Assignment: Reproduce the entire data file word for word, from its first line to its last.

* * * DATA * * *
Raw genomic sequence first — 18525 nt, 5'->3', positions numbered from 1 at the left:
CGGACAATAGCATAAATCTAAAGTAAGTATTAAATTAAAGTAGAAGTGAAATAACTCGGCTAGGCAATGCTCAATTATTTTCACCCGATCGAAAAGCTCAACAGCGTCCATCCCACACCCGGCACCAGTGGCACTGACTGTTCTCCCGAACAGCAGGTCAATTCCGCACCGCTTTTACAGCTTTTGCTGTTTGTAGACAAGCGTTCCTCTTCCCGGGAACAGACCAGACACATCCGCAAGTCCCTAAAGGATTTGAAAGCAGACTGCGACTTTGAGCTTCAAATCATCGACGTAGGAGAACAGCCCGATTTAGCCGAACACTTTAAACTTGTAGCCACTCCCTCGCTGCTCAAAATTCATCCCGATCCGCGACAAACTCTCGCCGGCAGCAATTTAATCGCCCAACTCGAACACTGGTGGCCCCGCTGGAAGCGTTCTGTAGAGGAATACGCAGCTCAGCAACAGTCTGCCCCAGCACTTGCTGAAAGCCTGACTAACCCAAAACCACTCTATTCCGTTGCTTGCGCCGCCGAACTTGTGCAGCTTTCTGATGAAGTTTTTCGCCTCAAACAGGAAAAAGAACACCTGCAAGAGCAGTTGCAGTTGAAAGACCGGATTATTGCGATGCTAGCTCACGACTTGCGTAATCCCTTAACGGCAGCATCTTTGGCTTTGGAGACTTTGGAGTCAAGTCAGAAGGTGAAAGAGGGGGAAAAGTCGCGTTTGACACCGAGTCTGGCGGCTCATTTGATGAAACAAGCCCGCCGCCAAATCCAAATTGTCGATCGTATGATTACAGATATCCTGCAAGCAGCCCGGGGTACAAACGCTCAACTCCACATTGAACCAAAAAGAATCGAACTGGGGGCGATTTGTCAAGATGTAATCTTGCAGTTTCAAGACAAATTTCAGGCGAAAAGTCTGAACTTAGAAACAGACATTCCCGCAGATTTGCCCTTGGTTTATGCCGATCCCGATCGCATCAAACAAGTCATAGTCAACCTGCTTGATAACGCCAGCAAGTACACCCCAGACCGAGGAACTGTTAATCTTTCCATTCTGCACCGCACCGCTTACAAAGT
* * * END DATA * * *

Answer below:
Raw genomic sequence first — 18525 nt, 5'->3', positions numbered from 1 at the left:
CGGACAATAGCATAAATCTAAAGTAAGTATTAAATTAAAGTAGAAGTGAAATAACTCGGCTAGGCAATGCTCAATTATTTTCACCCGATCGAAAAGCTCAACAGCGTCCATCCCACACCCGGCACCAGTGGCACTGACTGTTCTCCCGAACAGCAGGTCAATTCCGCACCGCTTTTACAGCTTTTGCTGTTTGTAGACAAGCGTTCCTCTTCCCGGGAACAGACCAGACACATCCGCAAGTCCCTAAAGGATTTGAAAGCAGACTGCGACTTTGAGCTTCAAATCATCGACGTAGGAGAACAGCCCGATTTAGCCGAACACTTTAAACTTGTAGCCACTCCCTCGCTGCTCAAAATTCATCCCGATCCGCGACAAACTCTCGCCGGCAGCAATTTAATCGCCCAACTCGAACACTGGTGGCCCCGCTGGAAGCGTTCTGTAGAGGAATACGCAGCTCAGCAACAGTCTGCCCCAGCACTTGCTGAAAGCCTGACTAACCCAAAACCACTCTATTCCGTTGCTTGCGCCGCCGAACTTGTGCAGCTTTCTGATGAAGTTTTTCGCCTCAAACAGGAAAAAGAACACCTGCAAGAGCAGTTGCAGTTGAAAGACCGGATTATTGCGATGCTAGCTCACGACTTGCGTAATCCCTTAACGGCAGCATCTTTGGCTTTGGAGACTTTGGAGTCAAGTCAGAAGGTGAAAGAGGGGGAAAAGTCGCGTTTGACACCGAGTCTGGCGGCTCATTTGATGAAACAAGCCCGCCGCCAAATCCAAATTGTCGATCGTATGATTACAGATATCCTGCAAGCAGCCCGGGGTACAAACGCTCAACTCCACATTGAACCAAAAAGAATCGAACTGGGGGCGATTTGTCAAGATGTAATCTTGCAGTTTCAAGACAAATTTCAGGCGAAAAGTCTGAACTTAGAAACAGACATTCCCGCAGATTTGCCCTTGGTTTATGCCGATCCCGATCGCATCAAACAAGTCATAGTCAACCTGCTTGATAACGCCAGCAAGTACACCCCAGACCGAGGAACTGTTAATCTTTCCATTCTGCACCGCACCGCTTACAAAGT